Wednesday, February 22, 2012

Corroboration via The Legal Papers (part III)

Now the clock begins to tick, and we shall know if Judge Noel L. Hillman and Karen M. Williams will recuse themselves from civil actions 11-cv-06304 and 08-cv-02407.  I have shared with you in a previous post that Judge Noel L. Hillman pounced upon the recusal motion within 33 minutes of its filing to set the date for hearing on 2/21/2012.  [See second paragraph of "Absolute Immunity via Recusal"]

On May 15, 2012, civil action 08-cv-02407 will become four years old, and during that period this writer has never receive such a quick response from the court, as was the case of receiving the notice that the recusal motion would be heard on 2/21/2012.  It would appear to follow that Judge Noel L. Hillman would act with the same speed in rendering his opinion, would it not?  Hence, this writer should be receiving some (JSHIT) in the mail today, 2/22/2012 and John and Jane Q. Public should have access to the same via the internet on Friday 2/24/2012, right, or its another case of justice delayed is justice denied, HMM?
 Today, while we await our response lets take a look at what another legal paper has to say about a judges recusal.  "HISTORY OF AND PROBLEMS WITH THE FEDERAL JUDICIAL DISQUALIFICATION FRAMEWORK, by Richard E. Flamm," at page (10/13) states:

"It has been said that the net effect of the 1974 amendments to § 455
was  to “liberalize greatly the scope of [judicial] disqualification in the
federal courts,”65 and in some ways, that may be true.  But the amended
statute was not without its own problems.  For one thing, as one federal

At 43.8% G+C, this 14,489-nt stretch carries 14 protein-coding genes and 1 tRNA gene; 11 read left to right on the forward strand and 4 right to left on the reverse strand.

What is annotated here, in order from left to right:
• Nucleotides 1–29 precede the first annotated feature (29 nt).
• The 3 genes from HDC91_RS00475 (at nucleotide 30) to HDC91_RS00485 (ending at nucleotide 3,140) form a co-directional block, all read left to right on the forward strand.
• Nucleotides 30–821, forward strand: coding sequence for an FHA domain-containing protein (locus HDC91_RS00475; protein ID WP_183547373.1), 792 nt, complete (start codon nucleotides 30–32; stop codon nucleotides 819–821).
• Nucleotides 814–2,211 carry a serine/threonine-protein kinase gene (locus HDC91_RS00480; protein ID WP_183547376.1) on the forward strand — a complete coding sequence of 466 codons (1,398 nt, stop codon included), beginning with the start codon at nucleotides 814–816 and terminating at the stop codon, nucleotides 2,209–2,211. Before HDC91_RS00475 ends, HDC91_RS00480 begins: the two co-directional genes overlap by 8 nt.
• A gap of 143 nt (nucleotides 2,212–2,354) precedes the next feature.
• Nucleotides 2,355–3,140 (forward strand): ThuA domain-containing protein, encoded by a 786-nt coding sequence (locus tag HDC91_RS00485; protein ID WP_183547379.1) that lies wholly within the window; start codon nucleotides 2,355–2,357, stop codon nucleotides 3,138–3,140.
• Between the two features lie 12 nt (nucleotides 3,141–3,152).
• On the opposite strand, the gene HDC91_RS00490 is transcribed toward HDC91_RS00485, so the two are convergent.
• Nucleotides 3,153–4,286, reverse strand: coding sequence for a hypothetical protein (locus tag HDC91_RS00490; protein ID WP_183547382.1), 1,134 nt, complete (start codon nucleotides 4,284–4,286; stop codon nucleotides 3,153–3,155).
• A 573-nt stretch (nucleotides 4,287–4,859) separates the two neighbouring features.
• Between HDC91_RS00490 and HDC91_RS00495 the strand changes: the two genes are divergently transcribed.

district court  judge tersely noted, “[i]t  is not so easy as the Congress and
the Court of Appeals seem to think it is to determine what ‘a reasonable
person knowing all the relevant facts’ would think about anything, much
less about the impartiality of a judge.”66  Another problem is that, while the
1974 amendments to § 455 supposedly displaced the “duty to sit” concept
with a rule requiring judges to resolve any doubts about whether
disqualification was warranted in favor of disqualification, a spate of recent
federal court decisions have affirmed preamendment case law holding that
a federal judge is as obligated to sit when the facts do not give fair support
to a charge of prejudgment, as the judge is to recuse when the facts warrant
such action.

Yet another problem is that federal judges who are  called upon to
decide disqualification motions are under no obligation to explain their
rationale, either for recusing themselves or for declining to do so.  This is
problematic because, while federal judges do recuse themselves in many
situations, a judge who does so rarely writes an opinion explaining why.  In
contrast, judges who decline to disqualify themselves often write lengthy
opinions explaining their reasoning."
 Having no doubt that we will get the latter of the above, I have taken the liberty to share with you the real reason why these judges are pursuing their course of action, and that is because they know that all it takes is one of the litigants in 11-cv-06304 to say that she was not at a deposition on July 22, 2010, and this band of cohorts entire gig is wrecked, do you agree? [See 10th paragraph of "A gratia--ExGratia--Aah JSHIT" and the 4th paragraph of "Appearance of Justice w/ Aroma of J.S.H.I.T, But!"]

Thank You for waiting with me,
The Casino Gaming Oracle!

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